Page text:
“If the land is sold, it cannot be retrieved. It is gone.”
The Potter Farm has been in my immediate family since 1792 when Fergus Potter received a warrant for approximately 300 acres. Today the farm is comprised of 198 acres– fifty acres woodlot and one hundred twenty acres tillable. Since the farm has always been owned by a Potter, it is more than a “two-century farm.” The farm buildings as well as the farmhouse are in original condition. That is, they have not been added to or expanded since they were built in the mid 1800s. The house is unique in that it was one of the first plank, tilt-up frame houses.
My wife, Elizabeth, and I have lived on the farm for more than thirteen years. It’s the only home that our immediate family really knows. We have been missionaries and pastors in many places so the homes our children knew growing up were only temporary. To be able to place the property in a conservation easement makes it possible for us to keep the property in the family. It is the only way that we can continue to maintain the integrity of the farm, the land and the buildings.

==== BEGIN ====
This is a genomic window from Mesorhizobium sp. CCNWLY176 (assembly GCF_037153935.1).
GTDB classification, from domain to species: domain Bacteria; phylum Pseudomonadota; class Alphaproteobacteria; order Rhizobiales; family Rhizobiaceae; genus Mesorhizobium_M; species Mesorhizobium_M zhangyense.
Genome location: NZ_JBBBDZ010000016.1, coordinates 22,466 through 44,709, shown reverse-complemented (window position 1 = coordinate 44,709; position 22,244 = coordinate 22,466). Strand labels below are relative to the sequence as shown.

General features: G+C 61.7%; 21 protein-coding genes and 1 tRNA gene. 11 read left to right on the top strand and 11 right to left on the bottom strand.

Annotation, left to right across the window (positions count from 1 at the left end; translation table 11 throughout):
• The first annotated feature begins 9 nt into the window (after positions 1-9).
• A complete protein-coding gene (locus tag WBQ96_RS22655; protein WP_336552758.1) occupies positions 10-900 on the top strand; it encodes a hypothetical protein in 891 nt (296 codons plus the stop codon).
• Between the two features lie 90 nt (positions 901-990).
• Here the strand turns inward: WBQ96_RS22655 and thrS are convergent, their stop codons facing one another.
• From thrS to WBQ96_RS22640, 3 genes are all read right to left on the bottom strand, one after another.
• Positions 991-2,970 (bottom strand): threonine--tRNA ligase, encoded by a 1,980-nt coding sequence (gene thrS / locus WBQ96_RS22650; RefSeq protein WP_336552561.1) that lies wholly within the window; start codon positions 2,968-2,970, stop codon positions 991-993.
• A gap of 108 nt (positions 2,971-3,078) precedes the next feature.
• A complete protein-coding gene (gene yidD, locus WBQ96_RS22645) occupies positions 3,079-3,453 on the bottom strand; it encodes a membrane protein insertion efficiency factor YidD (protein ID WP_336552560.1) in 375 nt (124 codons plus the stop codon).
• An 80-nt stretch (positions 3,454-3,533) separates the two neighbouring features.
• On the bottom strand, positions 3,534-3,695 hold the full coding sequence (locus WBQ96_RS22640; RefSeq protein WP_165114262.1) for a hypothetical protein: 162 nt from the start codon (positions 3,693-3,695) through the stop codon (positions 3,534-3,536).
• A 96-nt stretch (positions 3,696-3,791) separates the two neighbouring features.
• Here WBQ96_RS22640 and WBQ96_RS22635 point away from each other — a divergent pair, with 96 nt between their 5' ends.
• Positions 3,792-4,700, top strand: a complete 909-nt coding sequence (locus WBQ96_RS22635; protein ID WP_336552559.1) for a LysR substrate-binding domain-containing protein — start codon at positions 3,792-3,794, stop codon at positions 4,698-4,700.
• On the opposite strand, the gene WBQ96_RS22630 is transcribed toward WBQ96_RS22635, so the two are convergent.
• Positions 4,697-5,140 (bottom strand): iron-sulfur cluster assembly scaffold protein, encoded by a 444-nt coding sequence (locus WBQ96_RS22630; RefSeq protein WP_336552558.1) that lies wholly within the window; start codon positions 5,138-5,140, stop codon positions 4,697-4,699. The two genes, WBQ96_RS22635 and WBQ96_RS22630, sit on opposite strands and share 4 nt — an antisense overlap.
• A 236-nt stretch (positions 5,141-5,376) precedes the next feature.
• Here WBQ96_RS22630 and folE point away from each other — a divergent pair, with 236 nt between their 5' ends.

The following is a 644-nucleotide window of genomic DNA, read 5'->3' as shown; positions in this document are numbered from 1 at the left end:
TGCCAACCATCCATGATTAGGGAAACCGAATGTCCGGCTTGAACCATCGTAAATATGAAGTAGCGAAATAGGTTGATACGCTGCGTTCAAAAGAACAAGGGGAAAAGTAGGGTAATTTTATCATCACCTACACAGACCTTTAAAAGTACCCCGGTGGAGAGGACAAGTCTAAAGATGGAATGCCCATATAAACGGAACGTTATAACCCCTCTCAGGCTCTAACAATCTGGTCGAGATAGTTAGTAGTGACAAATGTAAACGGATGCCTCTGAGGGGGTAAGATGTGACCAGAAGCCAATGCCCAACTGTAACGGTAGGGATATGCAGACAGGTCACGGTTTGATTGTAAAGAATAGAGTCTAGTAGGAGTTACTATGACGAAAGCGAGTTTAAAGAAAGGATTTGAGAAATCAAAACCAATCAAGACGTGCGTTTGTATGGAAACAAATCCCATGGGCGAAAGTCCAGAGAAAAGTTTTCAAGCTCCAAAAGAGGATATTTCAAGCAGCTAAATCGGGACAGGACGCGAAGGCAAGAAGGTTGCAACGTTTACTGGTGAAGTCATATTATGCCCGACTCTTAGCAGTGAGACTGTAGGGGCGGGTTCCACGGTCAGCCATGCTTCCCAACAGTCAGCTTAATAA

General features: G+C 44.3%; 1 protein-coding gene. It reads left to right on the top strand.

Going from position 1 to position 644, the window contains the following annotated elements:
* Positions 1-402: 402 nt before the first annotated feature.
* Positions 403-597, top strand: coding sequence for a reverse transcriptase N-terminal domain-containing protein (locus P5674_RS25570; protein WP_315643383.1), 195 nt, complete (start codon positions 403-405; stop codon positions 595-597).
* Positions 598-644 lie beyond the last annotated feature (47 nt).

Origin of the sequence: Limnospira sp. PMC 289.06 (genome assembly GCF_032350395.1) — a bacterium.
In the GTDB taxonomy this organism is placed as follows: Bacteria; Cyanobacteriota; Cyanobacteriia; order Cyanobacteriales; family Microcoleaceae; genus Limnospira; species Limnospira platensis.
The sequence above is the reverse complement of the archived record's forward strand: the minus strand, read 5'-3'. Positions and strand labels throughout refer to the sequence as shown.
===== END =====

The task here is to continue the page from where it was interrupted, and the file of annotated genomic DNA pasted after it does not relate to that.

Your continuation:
That is not the only reason why the land has been donated for an agricultural easement. The water sources on the farm include many springs, including two that are distant tributaries to the Chesapeake watershed.
We highly recommend pursuing conservation possibilities. If the land is sold, it cannot be retrieved. It is gone. However, with help, the land can be preserved and farmed in perpetuity. That’s a gift to the family and a gift to the community. The process is slow, but rewarding. Mr. Norm Lathbury, of the Centre County Agricultural Land Preservation Board, was encouraging every step of the way.